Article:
Tplc is poised lose its position as exclusive UK distributor for Sun Microsystems servers and workstations, as the vendor looks to standardise its channel practices across Europe.
Gordon Cameron, Sun's UK distribution manager, said European distribution contracts are expected to be ready within the next quarter and the amended reseller contracts are in the final stages.
Cameron said Tplc's status as sole master reseller for Sun hardware is not guaranteed. "It's not necessarily going to be Tplc. Everybody is being asked to apply for these contracts," he said.
Sun has divided its distribution partners into two categories: logistics and channel development partners (CDPs). Those that perform both functions will be classified as CDP-plus. However, Cameron said Sun Europe would not replicate the dual-sourcing strategy announced last week in the US where the vendor will supply resellers directly over the internet.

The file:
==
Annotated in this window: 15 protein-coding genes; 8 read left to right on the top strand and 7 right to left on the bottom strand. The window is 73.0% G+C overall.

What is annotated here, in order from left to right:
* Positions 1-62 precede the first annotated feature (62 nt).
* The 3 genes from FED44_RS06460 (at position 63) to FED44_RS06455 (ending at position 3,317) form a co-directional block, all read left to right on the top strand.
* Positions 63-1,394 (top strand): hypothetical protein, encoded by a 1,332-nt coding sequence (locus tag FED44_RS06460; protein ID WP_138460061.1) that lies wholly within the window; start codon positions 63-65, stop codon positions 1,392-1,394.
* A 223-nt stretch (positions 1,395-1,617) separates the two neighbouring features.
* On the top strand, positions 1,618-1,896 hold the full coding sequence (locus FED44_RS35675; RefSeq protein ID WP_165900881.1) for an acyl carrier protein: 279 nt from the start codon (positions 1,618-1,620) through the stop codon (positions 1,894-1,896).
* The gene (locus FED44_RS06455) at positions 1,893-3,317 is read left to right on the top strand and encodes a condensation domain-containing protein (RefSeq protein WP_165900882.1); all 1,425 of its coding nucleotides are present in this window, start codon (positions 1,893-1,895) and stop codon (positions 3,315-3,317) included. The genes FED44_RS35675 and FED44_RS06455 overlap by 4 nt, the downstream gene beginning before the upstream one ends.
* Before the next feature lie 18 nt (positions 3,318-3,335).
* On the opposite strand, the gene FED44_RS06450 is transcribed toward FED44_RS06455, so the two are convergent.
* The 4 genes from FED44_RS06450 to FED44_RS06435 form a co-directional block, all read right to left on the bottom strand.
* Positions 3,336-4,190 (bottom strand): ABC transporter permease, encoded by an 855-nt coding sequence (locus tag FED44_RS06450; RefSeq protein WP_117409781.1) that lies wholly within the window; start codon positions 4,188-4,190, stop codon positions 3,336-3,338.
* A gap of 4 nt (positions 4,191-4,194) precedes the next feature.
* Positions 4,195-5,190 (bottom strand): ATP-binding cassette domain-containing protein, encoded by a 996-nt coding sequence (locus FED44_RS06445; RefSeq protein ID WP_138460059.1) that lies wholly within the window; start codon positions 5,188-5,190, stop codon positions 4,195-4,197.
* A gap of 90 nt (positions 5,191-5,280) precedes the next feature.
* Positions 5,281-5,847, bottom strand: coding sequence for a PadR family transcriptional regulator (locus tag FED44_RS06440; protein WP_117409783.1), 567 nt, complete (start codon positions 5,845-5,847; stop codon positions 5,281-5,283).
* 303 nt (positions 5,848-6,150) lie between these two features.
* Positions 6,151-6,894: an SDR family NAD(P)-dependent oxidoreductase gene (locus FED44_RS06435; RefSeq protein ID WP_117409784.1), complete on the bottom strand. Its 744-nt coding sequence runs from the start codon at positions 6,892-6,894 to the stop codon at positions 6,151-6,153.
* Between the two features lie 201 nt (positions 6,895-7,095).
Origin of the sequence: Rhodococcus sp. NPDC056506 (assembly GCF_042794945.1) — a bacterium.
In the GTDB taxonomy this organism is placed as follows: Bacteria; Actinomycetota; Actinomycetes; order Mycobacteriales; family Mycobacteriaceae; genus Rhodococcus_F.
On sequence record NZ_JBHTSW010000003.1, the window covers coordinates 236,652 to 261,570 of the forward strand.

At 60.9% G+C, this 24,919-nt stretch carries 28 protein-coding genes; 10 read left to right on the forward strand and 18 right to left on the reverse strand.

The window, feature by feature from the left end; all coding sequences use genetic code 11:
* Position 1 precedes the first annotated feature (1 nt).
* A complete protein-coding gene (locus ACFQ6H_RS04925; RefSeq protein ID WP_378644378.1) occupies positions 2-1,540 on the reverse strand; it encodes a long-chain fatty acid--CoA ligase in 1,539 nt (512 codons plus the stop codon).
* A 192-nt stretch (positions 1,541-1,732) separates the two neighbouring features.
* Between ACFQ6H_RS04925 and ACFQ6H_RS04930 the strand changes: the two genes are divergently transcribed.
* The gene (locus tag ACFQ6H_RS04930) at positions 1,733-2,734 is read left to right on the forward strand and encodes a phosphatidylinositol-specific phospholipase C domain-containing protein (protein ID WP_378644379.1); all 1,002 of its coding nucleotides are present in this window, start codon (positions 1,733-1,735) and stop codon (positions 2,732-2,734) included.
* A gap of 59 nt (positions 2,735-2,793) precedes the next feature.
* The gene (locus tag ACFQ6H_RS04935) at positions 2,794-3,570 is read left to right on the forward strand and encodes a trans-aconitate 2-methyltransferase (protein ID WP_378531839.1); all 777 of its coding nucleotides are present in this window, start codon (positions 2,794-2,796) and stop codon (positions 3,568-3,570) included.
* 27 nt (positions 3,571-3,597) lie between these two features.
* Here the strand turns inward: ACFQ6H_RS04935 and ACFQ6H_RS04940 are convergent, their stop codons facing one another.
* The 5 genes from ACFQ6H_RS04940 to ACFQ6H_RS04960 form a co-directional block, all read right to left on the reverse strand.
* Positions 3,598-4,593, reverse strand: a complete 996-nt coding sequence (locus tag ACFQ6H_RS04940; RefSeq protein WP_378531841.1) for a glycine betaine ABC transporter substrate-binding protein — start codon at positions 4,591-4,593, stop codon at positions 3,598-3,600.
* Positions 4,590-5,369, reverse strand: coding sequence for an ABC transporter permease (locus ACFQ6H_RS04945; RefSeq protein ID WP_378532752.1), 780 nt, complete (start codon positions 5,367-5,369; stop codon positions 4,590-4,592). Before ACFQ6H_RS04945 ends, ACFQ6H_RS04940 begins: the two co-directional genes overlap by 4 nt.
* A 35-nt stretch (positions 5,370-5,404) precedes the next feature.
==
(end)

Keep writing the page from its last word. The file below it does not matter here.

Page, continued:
Cameron said reseller classification will consist of systems resellers, solutions partners or value-added resellers, solutions associate partners or independent software vendors. Each category is subdivided according to which Sun products are resold. Cameron said a proportion of reseller discounts will be determined by simply "belonging to the club".
Simon Welch, Tplc's European marketing manager, said he would be surprised if European counterparts did not apply to become partners in the UK. He named DNS and Access Graphics as Tplc's two main rivals, although industry experts put forward Computacenter and SCH as potential CDPs.
"Competition is not a bad thing, but will the competition be brave enough to take us on? It's up to them as the cost of entry is high in the UK," said Welch. "Other European master resellers haven't invested in the value proposition like we have. I expect they will be more worried than us."
And, yep, it'll run Android rather than RiscOS
US engineering giant's cost-cutting outsourcing plan is on the rocks, according to insiders
HP Envy X2 laptop only affordable if you've got loadsamoney
Counterfeit code-signing certificates enabling hackers to hide malware being sold by cyber criminals
Certificates can be used as part of layered obfuscation to evade detection by anti-virus software